Use this URL to cite or link to this record in EThOS: http://ethos.bl.uk/OrderDetails.do?uin=uk.bl.ethos.584689
Title: Application of improved automated text mining to transcriptome datasets
Author: Leong, Hui Sun
Awarding Body: Cardiff University
Current Institution: Cardiff University
Date of Award: 2009
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Abstract:
A major challenge in microarray data analysis is the functional interpretation of gene lists. A common approach to address this is over-representation analysis (ORA), which uses the hypergeometric test (or its variants) to evaluate whether a particular functionally-defined group of genes is represented more than expected by chance within a gene list. Existing applications of ORA have been largely limited to controlled vocabularies such as Gene Ontology (GO) terms and KEGG pathways. Therefore, this work aims at determining whether ORA can be applied to a wider mining of free-text. Initial explorations using the classical hypergeometric distribution to analyse tokens from PubMed abstracts revealed a hitherto unexpected feature: gene lists derived from typical microarray experiment tend to have more annotation (PubMed abstracts) associated with them than would be expected by chance. This bias, a result of patterns of research activity within the biomedical community, is a major problem for the classical hypergeometric test-based ORA approach, as it cannot account for such bias. The negative effect of annotation bias is a marked over-representation of many common (and likely uninformative) terms, interspersed with terms that appear to convey real biological insight. Several solutions have been developed to address this issue. The first is based on the use of a permutation test, but this nonparametric approach is hampered by being computationally intensive. Two computationally tractable approaches were subsequently developed, which are based on the detection of outliers and the extended hypergeometric distribution. The performances of the proposed text-based ORA approaches were demonstrated on a wide range of published datasets covering different species. A comparison with existing tools that use GO terms suggests that mining PubMed abstracts can reveal additional biological insight that may not be possible by mining pre-defined ontologies alone.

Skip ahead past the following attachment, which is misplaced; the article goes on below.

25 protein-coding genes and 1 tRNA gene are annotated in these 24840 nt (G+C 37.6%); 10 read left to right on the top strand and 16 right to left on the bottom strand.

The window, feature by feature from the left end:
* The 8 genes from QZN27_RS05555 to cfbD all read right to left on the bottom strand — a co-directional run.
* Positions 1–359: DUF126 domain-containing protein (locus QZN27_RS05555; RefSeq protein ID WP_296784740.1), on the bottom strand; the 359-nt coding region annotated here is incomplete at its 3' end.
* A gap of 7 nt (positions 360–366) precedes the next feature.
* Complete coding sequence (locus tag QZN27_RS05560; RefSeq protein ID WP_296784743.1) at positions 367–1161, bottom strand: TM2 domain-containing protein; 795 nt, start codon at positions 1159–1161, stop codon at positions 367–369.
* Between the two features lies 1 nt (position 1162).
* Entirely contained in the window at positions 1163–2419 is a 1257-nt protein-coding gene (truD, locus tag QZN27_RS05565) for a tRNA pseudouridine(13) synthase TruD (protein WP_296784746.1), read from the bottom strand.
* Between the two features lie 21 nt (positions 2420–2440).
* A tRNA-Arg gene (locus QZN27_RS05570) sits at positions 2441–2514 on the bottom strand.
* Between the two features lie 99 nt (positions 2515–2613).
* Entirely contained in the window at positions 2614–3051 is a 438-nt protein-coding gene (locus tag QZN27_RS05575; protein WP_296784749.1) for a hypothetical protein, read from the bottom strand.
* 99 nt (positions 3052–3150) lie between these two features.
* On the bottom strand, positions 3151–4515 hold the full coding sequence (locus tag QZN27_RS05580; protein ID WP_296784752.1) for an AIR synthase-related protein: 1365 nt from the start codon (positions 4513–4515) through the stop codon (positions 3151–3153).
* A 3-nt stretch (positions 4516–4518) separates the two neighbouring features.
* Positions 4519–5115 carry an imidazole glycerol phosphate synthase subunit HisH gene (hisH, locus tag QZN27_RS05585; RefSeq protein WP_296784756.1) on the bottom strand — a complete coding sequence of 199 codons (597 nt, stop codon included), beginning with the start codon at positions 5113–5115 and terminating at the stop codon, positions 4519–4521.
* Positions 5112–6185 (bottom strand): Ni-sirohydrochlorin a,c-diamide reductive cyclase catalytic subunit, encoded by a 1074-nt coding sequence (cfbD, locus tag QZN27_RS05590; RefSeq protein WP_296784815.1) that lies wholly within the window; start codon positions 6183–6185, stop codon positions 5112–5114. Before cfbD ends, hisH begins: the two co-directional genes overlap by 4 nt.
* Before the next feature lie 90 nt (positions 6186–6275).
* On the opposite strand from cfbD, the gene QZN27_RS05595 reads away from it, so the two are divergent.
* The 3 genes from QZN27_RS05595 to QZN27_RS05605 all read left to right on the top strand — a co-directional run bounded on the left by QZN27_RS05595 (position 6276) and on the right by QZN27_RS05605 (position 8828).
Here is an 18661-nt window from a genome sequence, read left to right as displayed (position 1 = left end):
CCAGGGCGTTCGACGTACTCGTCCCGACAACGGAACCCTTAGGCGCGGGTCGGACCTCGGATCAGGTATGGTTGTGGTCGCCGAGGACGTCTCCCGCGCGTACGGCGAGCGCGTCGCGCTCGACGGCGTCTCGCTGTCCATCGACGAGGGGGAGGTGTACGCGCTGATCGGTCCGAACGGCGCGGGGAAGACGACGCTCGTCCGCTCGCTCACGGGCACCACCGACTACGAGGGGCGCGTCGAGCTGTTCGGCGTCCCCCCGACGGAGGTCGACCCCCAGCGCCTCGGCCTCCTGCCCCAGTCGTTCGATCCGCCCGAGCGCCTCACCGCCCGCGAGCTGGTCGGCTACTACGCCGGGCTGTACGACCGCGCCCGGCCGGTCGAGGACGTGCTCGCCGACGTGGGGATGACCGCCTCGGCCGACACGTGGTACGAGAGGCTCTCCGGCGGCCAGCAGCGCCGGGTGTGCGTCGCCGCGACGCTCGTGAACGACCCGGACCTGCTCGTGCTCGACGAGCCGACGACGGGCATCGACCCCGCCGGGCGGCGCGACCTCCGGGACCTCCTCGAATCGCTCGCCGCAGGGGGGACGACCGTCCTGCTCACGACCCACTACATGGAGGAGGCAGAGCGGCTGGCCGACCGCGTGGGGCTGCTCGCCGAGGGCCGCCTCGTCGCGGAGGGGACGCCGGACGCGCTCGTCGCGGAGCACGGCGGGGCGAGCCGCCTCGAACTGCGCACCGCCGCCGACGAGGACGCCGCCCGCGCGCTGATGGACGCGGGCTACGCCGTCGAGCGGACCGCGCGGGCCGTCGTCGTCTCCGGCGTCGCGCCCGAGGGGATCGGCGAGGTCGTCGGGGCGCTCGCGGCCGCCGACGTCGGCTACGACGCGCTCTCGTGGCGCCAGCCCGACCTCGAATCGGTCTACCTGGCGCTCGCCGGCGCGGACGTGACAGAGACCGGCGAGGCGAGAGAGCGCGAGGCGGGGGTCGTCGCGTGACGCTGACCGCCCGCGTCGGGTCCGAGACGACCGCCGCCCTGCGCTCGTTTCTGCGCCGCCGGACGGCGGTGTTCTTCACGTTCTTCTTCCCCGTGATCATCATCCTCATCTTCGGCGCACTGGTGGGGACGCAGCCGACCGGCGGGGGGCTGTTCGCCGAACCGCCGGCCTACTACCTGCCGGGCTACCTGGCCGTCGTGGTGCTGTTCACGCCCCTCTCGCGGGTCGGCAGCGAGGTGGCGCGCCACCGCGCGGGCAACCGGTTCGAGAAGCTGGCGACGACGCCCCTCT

Supervisor: Not available Sponsor: Not available
Qualification Name: Thesis (Ph.D.) Qualification Level: Doctoral
EThOS ID: uk.bl.ethos.584689  DOI: Not available
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